Beach Art: Here Today, Gone Tomorrow

What were you doing on Super Bowl weekend? My husband and I spent much of this time on Cardiff Beach, a wide expanse of smooth sand that encourages long southerly beach walks, even at not so low tide.

On Saturday February 12, we were surprised to notice a group of people with rakes making rather whimsical patterns in the sand – very different from the kind of sand squiggles we sometimes see. We did our usual three mile walk and on the way back we stopped to take cellphone photos of what appeared to be a whole sequence of large scale geometric patterns.

We were just in time to see the leader of the group do some sort of closing ceremony and recognize one of the attendees – Encinitas-based art therapist Ellen Speert, director of the California Center for Creative Renewal, and now, with her husband Paul Henry, co-owner of PHES Gallery, a new contemporary art space in Carlsbad.

Turns out the beach art was part of a day-long workshop that started and ended at the Speert Retreat Center, and the leader was Andres Amador, a Northern Californian who was l one of the artists featured in the gallery’s most recent exhibition, “Impermanence.”

An overhead view of workshop participants with their completed artwork.

(Andres Amador)

The patterns in the sand, like the Buddhist mandalas, were part of a process that includes the creation and dissolution of works of art, with total commitment to the work of creation and a full understanding that the art will disappear with the rising tide.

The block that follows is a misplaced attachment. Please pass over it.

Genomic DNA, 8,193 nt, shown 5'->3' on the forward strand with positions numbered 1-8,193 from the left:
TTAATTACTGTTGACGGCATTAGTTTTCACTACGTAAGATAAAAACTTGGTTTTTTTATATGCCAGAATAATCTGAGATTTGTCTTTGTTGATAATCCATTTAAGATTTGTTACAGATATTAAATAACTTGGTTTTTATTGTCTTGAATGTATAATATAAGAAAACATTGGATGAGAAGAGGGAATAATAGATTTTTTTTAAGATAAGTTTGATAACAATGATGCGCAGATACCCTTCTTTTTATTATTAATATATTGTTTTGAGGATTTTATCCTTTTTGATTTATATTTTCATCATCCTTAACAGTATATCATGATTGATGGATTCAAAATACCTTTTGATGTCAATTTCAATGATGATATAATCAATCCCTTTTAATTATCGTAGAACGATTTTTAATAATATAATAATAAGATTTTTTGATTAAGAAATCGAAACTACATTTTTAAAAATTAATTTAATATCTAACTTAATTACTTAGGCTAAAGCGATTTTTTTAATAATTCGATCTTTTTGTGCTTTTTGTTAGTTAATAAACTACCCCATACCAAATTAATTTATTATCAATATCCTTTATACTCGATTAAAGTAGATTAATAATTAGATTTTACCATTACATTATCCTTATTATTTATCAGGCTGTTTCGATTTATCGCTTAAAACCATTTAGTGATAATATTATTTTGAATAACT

This is what Amador is known for. Over the past 15 years he has become an acclaimed master of the impermanent art, creating “Earthscapes” in various locations, most often on beaches. He smirkingly referred to what he does as “capturing impermanence” because although high tides wash away all of his works, he uses a drone to photograph them from above, so there is a record of their existence.

Amador has a background in environmental science and art is his way of expressing his empathy for the natural world. He and Speert originally met on the beach in Torrey Pines years ago, and they’ve done several workshops together since then.

Drone view of the finished solo piece.

Drone view of the finished solo piece.

(Andres Amador)

“Every beach is a canvas,” he said. “All the materials are there, but the window of time is narrow. If I have one message, it’s the importance of getting out of our heads, interacting with the world around us with our whole body, and entering into the joy of being alive. Creativity is a joyful act and recognizing impermanence encourages us to be present in every moment, to connect with others, and to discover new ways to find joy.

This Saturday workshop was just the beginning of Amador’s artistic weekend. On Super Bowl Sunday, we saw another beach workshop in progress, and on Valentine’s Day, he was back to do one of his solo creations, with a young boy from Scholastic International Publications as assistant. After our ride, we were lucky enough to catch him photographing with his drone.

He had another event on Tuesday. For eight years he has come here to create a commemorative coin for the beloved son of a local family whose birthday was on this day. Each time he tries to include other projects in the area, and this year luckily our beach walks coincided with three of them.

Mark your calendars for mid-February 2023, check out his website a few months before, and you might just get the chance to do the same next year.

For more about the artist and his Earthscapes, see To learn more about Ellen Speert’s workshops and special events, visit

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